James Hurst’s short story ” The Scarlet Ibis” tells a story about two brothers who have mixed feelings for each other. Doodle, crippled and mental, really loves his brother and all he wants is to please his brother and his family. Unfortunately, his brother doesn’t like him because he wanted a brother he could play with. He also believes that Doodle is a burden to him because he has to take him wherever he goes and has to take care of him.
This wonderful book had a couple main themes, but three of the biggest themes were racism, the importance of family, and poverty. The first theme is racism, which was shown throughout the entire book through different actions and different characters. One example of this was shown when Mama said, “seem like God didn’t see fit to give the black man nothing but dreams ⸺ but He did give us children to make them dreams seem worthwhile” (Page 1553).
Odysseus’s whole reason to keep going is to make it back to his family, but through the 10 years he proves to the reader that he is a braggart and is prideful in his winnings. Odysseus is not a hero for he lets his pride blind his judgment ending in death all around him. Page 996 stanza 456, “I would not heed them in my glorying spirit but let my anger flare.” (Homer 445).
Wes realized that his job wasn’t a real ‘job’, it was a source to feed addictions like Cheryl’s. In an attempt to revise his life, he entered the Job Corps program, sadly, it didn’t last very long. He wasn’t making much money from the low paid jobs that he was offered through the program, he needed to take care of his children with both financial and parental support, with all of these situations happening one after the other, he was feeling very overwhelmed. Although Wes knew he didn’t want to stray back to his old habits, it took the best of him, the one thing that Wes took away from his childhood was the easiest way to make money, and that consisted of one thing; the drug business, the chapter ends with him preparing a bag of cocaine with tears welling in his eyes, with disappointment for
In Hill’s (1972) seminal work, The Strengths of Black Families, on African American families, he states that “strong kinship bonds, a strong work orientation, adaptability of family roles, a strong achievement orientation, and a strong religious orientation were characteristics that have been functional for their survival, development and stability”. Hill (1999) states that strong kinship ties are the greatest enduring family qualities and are imbedded in West African cultural values. This strong kinship connection encompasses the significance of extended family, which is inclusion of fictive kin as family, the high value placed on children, and honor and respect for older adults (Billingsley, 1992).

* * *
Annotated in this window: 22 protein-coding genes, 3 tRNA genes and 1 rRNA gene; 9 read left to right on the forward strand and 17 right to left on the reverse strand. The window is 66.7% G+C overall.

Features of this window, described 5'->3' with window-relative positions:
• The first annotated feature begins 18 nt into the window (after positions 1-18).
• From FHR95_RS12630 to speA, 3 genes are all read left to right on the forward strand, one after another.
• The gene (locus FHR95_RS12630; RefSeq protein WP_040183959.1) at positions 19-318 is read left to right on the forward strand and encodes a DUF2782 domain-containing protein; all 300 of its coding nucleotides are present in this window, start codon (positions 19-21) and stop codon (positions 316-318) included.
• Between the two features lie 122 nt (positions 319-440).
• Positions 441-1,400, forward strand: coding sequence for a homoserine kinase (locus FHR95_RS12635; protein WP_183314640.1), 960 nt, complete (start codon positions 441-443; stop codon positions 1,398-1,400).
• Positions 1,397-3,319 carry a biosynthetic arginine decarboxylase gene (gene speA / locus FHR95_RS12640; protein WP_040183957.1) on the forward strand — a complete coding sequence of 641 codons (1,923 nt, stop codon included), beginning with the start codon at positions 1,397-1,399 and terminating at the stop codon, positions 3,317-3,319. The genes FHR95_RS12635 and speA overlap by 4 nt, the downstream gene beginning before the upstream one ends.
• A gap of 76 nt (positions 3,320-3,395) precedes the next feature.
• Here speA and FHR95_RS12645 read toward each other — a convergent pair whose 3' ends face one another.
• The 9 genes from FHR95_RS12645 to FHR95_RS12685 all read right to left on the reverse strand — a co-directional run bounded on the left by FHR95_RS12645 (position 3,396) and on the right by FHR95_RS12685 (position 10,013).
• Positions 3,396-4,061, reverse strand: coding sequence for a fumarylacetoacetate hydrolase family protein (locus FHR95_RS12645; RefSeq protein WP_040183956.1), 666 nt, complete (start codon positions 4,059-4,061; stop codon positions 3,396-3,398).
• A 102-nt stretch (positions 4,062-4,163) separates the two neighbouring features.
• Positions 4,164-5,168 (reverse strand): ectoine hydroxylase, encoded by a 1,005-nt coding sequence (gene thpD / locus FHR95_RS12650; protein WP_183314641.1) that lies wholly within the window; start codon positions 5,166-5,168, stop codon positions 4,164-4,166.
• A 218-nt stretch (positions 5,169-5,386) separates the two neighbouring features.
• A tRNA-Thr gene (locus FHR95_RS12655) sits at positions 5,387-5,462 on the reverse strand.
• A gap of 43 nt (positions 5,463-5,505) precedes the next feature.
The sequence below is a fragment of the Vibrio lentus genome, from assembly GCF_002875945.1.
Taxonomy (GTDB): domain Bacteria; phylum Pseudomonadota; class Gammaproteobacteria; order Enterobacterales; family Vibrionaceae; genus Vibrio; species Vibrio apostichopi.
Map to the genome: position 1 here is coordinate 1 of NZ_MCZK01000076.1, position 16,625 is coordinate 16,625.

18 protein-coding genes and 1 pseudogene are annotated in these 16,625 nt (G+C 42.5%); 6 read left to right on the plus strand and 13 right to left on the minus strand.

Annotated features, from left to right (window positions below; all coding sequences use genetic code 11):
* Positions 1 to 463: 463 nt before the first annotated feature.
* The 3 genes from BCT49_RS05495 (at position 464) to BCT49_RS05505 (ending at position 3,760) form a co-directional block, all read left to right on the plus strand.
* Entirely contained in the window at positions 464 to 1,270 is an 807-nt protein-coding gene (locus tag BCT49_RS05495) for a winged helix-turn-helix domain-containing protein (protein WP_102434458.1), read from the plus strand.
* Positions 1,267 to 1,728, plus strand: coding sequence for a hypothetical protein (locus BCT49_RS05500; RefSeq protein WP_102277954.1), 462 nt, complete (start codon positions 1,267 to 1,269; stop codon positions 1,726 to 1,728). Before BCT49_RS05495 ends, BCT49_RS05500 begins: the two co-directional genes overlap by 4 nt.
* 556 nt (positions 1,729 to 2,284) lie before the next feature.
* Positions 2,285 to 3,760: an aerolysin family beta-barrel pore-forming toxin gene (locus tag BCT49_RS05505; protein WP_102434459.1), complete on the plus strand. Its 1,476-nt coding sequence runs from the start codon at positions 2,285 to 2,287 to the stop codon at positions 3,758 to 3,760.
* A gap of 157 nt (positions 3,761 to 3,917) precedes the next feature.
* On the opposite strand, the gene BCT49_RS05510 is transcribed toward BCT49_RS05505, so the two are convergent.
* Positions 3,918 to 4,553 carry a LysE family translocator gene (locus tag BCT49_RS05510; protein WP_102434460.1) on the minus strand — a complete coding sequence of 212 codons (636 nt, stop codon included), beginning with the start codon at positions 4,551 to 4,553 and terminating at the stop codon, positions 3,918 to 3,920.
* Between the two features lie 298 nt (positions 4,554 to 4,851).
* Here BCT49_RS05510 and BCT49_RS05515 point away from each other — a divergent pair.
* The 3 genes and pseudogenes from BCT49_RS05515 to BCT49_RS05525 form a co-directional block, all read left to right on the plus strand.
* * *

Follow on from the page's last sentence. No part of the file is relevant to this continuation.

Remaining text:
In the powerful play Fences by August Wilson, tension can be found through characters like Troy Maxson, Corey Maxson, and Rose Maxson. Troy Maxson has gone through a life in a country where to be proud and black was to face pressure that could crush a man. Corey Maxson wishes to play football, however, his father wants him to get a job and do “labor work”. Rose Maxson is the wife to Troy Maxson they had a happy relationship until Troy has a child with a woman named Alberta? Troy is the main source of tension in the book.
“Life is a series of pulls back and forth” (40). It seems that everything in life has its counterpart. On the same day a new mother welcomes her baby into the world, a daughter stands at her mother’s funeral wishing her into the next world. Morrie speaks of this unceasing “Tension of opposites” (40) one day on the college campus with Albom. It relates to Albom’s struggle with comparing what he wants himself to be and the man he has become since his days as Morrie’s student.